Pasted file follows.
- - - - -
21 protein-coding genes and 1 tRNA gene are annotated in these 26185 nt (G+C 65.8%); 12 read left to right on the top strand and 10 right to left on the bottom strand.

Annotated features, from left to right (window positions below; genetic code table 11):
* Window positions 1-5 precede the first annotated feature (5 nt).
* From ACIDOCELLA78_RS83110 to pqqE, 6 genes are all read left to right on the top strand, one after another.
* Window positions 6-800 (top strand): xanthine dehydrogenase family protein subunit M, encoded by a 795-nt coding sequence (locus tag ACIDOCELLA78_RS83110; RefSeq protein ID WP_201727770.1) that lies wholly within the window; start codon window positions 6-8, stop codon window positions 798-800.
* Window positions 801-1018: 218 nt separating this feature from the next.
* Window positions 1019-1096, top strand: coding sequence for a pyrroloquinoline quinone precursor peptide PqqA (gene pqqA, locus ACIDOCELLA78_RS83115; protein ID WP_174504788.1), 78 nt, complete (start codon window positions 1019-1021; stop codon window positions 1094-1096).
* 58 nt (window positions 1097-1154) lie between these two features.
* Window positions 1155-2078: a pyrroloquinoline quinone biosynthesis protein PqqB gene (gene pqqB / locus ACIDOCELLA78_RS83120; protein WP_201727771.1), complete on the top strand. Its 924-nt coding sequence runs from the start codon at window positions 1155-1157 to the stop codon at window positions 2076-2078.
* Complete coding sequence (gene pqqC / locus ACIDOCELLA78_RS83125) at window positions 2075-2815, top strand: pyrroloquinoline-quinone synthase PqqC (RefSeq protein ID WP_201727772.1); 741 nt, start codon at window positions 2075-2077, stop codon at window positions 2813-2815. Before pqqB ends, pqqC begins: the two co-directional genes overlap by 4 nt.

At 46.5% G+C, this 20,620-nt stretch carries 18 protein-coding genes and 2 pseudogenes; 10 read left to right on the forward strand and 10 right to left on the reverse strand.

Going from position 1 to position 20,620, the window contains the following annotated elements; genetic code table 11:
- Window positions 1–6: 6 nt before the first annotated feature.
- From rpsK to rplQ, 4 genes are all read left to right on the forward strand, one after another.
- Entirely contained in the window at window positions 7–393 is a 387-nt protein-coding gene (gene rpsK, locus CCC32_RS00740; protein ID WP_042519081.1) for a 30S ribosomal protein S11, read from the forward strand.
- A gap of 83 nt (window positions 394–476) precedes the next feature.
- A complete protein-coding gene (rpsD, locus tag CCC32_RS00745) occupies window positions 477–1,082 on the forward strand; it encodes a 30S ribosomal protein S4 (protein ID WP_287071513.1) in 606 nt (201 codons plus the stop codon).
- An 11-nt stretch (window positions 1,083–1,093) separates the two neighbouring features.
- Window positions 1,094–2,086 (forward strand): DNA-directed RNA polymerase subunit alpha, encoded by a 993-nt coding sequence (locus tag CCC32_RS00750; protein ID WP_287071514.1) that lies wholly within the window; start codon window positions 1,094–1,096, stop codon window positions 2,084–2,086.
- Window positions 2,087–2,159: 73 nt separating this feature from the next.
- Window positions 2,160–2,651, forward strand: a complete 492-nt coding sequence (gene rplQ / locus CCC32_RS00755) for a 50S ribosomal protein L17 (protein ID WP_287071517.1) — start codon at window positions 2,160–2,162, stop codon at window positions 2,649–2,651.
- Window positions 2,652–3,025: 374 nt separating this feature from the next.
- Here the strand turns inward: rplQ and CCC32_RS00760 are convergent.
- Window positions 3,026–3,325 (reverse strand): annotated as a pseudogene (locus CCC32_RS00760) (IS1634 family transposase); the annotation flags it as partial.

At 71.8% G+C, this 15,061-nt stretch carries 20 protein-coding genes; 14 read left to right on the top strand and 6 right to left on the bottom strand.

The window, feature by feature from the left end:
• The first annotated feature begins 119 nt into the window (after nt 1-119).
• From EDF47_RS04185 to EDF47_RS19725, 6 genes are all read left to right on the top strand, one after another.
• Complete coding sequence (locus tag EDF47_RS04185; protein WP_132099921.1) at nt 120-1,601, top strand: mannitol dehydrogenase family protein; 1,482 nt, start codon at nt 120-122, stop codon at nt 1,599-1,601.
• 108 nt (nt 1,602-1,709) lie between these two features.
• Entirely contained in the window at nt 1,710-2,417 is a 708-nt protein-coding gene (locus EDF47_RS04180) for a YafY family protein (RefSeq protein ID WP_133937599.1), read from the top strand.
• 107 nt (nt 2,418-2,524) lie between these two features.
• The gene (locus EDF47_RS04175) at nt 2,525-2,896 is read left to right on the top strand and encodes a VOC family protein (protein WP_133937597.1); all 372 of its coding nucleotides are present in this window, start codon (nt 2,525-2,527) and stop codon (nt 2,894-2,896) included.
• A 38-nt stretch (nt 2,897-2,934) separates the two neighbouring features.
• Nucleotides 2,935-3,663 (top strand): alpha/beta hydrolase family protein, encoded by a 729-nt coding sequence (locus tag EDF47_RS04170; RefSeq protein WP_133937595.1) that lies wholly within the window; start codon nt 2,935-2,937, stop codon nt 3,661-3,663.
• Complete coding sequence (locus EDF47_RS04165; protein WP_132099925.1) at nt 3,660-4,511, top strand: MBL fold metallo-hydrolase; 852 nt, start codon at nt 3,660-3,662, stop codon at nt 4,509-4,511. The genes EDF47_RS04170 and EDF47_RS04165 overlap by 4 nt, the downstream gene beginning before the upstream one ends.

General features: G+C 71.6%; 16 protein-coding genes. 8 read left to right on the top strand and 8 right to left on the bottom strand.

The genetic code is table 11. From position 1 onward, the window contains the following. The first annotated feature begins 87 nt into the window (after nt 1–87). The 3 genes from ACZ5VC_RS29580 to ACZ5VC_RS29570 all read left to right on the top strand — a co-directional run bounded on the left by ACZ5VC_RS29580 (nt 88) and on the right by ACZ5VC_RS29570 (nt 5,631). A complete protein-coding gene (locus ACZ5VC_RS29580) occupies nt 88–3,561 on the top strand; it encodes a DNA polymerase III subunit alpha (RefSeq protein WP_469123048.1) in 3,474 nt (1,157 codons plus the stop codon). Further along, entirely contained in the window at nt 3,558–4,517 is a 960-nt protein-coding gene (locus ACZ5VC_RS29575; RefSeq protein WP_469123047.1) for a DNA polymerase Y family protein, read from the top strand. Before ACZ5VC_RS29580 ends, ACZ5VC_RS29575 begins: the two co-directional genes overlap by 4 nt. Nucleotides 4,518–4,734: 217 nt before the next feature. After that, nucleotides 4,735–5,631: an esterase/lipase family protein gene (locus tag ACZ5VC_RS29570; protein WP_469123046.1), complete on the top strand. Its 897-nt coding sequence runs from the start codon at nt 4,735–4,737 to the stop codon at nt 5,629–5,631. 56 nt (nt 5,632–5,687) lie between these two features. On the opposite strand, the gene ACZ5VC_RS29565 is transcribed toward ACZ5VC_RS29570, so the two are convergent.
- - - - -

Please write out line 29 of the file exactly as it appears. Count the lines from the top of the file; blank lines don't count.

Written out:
• Complete coding sequence (locus tag EDF47_RS04185; protein WP_132099921.1) at nt 120-1,601, top strand: mannitol dehydrogenase family protein; 1,482 nt, start codon at nt 120-122, stop codon at nt 1,599-1,601.